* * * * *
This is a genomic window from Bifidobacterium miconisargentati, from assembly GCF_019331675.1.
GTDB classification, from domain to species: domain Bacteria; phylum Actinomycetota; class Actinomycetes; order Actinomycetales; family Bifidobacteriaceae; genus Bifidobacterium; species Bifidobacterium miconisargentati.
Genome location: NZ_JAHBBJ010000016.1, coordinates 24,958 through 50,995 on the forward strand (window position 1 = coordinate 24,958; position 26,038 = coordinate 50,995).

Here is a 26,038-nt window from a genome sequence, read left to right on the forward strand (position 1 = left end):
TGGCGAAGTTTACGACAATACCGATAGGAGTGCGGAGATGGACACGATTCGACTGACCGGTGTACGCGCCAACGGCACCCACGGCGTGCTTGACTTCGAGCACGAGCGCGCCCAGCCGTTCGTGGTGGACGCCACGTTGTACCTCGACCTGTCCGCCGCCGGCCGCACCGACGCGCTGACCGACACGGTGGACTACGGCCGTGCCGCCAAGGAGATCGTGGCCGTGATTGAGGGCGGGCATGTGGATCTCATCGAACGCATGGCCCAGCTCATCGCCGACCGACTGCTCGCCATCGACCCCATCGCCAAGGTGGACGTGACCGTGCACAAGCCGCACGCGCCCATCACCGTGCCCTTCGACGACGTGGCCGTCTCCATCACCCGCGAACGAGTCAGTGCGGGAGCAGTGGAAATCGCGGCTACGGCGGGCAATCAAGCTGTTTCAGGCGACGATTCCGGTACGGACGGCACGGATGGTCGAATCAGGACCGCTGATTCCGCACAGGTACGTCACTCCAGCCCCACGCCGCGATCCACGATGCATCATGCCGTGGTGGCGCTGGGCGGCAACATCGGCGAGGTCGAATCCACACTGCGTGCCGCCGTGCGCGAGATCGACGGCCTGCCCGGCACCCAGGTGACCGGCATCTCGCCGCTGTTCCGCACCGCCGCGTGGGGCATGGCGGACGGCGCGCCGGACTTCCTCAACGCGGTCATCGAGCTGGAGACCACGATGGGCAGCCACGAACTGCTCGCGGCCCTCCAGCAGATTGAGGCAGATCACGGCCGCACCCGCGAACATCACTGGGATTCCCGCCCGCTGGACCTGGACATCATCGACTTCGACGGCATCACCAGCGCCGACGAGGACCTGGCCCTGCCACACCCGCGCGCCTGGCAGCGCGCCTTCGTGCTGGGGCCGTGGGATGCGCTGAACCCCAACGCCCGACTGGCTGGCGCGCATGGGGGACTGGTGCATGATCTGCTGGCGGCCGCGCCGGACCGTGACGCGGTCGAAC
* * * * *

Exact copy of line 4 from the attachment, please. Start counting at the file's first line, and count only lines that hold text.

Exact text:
Here is a 26,038-nt window from a genome sequence, read left to right on the forward strand (position 1 = left end):